At least I think so...
It's been nearly a month since I last blogged at all, and a little over a month since the last blog about the studio build.
A lot has happened in that time (as it well should have). In no specific order, there's been a cyc built:
The cyc got a coat of super-sticky-primer, only to discover that the hardboard was too flexible, and needed to be double sheeted so as not to crack at the mudded seams... suck. Re-paneled the cyc, over the primer. Now I need to prime it again (argh.).
I've taught myself how to do electrical with assistance from my brother in law. I only shocked myself once.
I painted a ceiling. With a roller and a brush. Uh... that derailed the timeline... A LOT. I put in 5 new circuits in the electrical panel, and now have four dedicated 20A circuits for studio lights, plus one for LED overhead lights. Installed a couple of track lights with PAR-30 LED's in them.
Then there was a little bit of a hiccup... back in my college days, I worked for a custom home electronic outfit here in Birmingham. We did SUPER high end jobs. Six-figure home theaters, one customer had over a half million in electronics in his house, just from us. Crazy stuff.
During that time, I got really enamored with lighting control. As a photographer, it was kinda my bag anyway, and the idea that as a homeowner, you could pre-program lighting to match ambient levels outdoors throughout the day, or accent architectural features, etc., really intrigued me.
Anyway, fast forward to now, and there's no way I can afford fully automated lighting control for the studio. (Hah, I can dream though). However... there's a way to do it with standalone products on the relative cheap. It's even cheaper to do when you have a buddy who is still in the industry and has some dimmers that are pull-outs from a customer upgrade. So, I bought some used dimmers, and had remote control (line of sight, like a TV) 4 scene lighting control for 3 loads.
(OK, technical break. For those of you who aren't familiar, a "scene" is simply a collection of various dimming levels per fixture, stored as a preset. Scene one might be all three fixtures at 50%. Scene two might be all at 25%. Scene three might be fixtures 1 and 2 at 50% and fixture 3 at 25%, etc. I had three fixtures to work with, and four scenes. AND a remote control. WOOHOOO!!)
Anyway, I have a newer / slightly different version of one of these dimmers upstairs in our bedroom, so that I can turn the lights off from bed. I wired it up no problem. (Seriously folks, if you've never heard of a Lutron Maestro... it's awesome. Watch TV at night, click a button, lights off. No getting out of bed. Best $35 you'll ever spend.)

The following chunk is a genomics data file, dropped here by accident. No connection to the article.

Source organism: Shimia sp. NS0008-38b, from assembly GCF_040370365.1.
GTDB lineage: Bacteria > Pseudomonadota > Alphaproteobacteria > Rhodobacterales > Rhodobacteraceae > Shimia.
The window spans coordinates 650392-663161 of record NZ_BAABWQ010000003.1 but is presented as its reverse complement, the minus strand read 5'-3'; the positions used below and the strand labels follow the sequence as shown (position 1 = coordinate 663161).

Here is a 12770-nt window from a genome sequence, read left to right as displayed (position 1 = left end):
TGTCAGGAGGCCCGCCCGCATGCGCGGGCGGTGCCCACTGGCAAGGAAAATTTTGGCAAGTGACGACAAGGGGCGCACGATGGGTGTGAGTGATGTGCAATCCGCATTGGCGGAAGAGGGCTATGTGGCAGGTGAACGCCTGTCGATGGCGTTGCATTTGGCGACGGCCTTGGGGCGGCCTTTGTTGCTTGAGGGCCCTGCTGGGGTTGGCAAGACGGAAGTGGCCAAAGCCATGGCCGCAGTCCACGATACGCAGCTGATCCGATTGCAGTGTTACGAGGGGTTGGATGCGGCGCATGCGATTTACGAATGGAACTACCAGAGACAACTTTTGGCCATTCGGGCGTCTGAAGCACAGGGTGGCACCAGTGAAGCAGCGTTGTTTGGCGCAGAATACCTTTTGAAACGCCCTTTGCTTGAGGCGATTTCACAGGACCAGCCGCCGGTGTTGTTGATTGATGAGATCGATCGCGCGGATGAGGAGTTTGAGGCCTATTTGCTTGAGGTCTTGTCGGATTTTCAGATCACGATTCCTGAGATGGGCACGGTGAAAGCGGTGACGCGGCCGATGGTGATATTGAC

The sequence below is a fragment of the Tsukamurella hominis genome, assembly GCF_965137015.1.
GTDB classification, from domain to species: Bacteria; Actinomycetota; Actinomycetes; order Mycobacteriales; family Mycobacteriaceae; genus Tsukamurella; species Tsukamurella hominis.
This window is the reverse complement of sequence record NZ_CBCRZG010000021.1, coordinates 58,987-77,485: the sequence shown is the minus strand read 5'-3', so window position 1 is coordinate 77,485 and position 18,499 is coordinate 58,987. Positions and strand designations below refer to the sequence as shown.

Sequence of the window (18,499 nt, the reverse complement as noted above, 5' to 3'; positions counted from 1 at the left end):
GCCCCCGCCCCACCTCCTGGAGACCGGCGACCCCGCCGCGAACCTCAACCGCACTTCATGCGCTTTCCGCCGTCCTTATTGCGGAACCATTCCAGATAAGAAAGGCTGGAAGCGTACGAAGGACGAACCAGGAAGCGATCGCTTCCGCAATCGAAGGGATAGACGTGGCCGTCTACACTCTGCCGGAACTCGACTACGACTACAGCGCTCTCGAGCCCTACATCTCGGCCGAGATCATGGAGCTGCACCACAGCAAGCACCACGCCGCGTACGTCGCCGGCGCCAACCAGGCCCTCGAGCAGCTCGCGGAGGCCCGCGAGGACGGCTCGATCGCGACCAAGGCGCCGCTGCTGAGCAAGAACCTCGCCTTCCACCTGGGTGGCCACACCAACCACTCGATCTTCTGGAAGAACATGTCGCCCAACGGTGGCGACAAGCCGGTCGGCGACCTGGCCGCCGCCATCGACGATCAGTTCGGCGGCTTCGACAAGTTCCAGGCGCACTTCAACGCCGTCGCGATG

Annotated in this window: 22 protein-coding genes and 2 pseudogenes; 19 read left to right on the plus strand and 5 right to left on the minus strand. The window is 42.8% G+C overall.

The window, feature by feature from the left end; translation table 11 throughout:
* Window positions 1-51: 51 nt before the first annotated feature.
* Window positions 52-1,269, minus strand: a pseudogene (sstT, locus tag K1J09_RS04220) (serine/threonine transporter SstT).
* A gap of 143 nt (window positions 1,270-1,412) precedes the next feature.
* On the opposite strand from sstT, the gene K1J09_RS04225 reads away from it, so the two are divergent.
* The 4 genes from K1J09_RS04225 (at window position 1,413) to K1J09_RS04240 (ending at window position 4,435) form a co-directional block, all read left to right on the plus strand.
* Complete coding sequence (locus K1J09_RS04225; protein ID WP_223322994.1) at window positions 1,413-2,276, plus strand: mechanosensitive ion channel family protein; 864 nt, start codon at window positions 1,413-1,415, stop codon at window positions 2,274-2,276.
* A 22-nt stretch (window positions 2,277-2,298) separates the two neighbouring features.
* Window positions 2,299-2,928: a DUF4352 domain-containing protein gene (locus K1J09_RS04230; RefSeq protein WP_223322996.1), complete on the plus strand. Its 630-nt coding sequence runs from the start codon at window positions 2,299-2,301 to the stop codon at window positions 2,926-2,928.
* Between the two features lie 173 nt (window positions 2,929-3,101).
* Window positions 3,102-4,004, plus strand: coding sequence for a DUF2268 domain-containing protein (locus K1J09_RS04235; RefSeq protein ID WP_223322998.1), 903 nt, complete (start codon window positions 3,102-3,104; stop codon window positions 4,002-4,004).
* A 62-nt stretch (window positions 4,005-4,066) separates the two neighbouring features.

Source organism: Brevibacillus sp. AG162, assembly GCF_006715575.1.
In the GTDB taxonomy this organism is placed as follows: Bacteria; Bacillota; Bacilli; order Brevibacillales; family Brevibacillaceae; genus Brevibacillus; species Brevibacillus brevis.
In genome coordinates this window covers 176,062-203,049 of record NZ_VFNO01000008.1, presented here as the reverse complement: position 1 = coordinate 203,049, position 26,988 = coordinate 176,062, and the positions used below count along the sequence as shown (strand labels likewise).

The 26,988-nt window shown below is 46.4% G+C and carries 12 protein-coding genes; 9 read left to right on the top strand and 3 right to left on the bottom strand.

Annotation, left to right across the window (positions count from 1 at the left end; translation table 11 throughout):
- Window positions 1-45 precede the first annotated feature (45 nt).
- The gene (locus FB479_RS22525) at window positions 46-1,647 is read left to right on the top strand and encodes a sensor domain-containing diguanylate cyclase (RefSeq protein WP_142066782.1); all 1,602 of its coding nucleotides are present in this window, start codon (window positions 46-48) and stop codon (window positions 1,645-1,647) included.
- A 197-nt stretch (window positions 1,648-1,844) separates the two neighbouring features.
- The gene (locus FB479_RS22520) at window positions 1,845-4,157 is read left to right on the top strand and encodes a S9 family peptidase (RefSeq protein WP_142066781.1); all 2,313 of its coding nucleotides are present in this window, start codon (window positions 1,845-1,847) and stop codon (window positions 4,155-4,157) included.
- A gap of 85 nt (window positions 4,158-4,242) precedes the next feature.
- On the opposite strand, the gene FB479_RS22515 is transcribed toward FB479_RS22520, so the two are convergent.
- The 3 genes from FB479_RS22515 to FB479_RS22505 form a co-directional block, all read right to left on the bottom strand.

Basement studio, different story. Installed 2 of 3 dimmers. Turned on breaker. Breaker faulted and tripped. Ok, time to troubleshoot... Pulled the mechanical disconnect on both dimmers, turned breaker back on. Hey, no fault. Ok, time to isolate which dimmer circuit is causing the problem. Reconnected the mechanical switch on the first *POP*.
Uh oh... The magic smoke is coming out... That's not good.
Breaker tripped, all was well, no fires, I still have both eyes and all my digits. However, once you let the magic smoke out... the electronics genie is out of the bottle, never to return to work another day. Down to two dimmers. Crap. I can't turn everything on from the door with a remote now... ok, easy enough, I just need a three way switch and switches by the door now. Ok, that's easy and cheap... Off to home depot for another double gang box, some wires, and two cheap three way light switches.
I tried to get them working for two days. TWO DAYS.
Y'all, I have a college degree. I loved physics in high school. I even really understood all the right hand rule electro magnetism stuff that most folks hated. Circuits were fun to me, it was like figuring out a map.
I COULD NOT FIGURE OUT HOW TO WIRE A THREE WAY LIGHT SWITCH TO SAVE MY LIFE.
Enter my brother in law, the electrician. Turns out I was a wire short, which was causing some confusion. You actually need three insulated conductors PLUS a ground for a three way switch. Whoops...
Anyway, it's all good now, I still have a couple of nice remote control dimmers for the seating area, so that'll be cool. The track lights over the shooting area are on three way dimmers, so they'll be "pre set" when turned on, kinda faking the remote control thing.
Last things I need to do are prime the cyc again, mud, and paint. Finish trimming out the ceiling and duct work with a paint brush. Paint the walls over the rough cut lumber wainscoting, install one more track light, and then build the light fixture for the seating area. The end is in sight!
Lastly, a few more shots for those who haven't been following along on instagram. If you want to, you can follow me at @keithrophoto or #keithrostudio.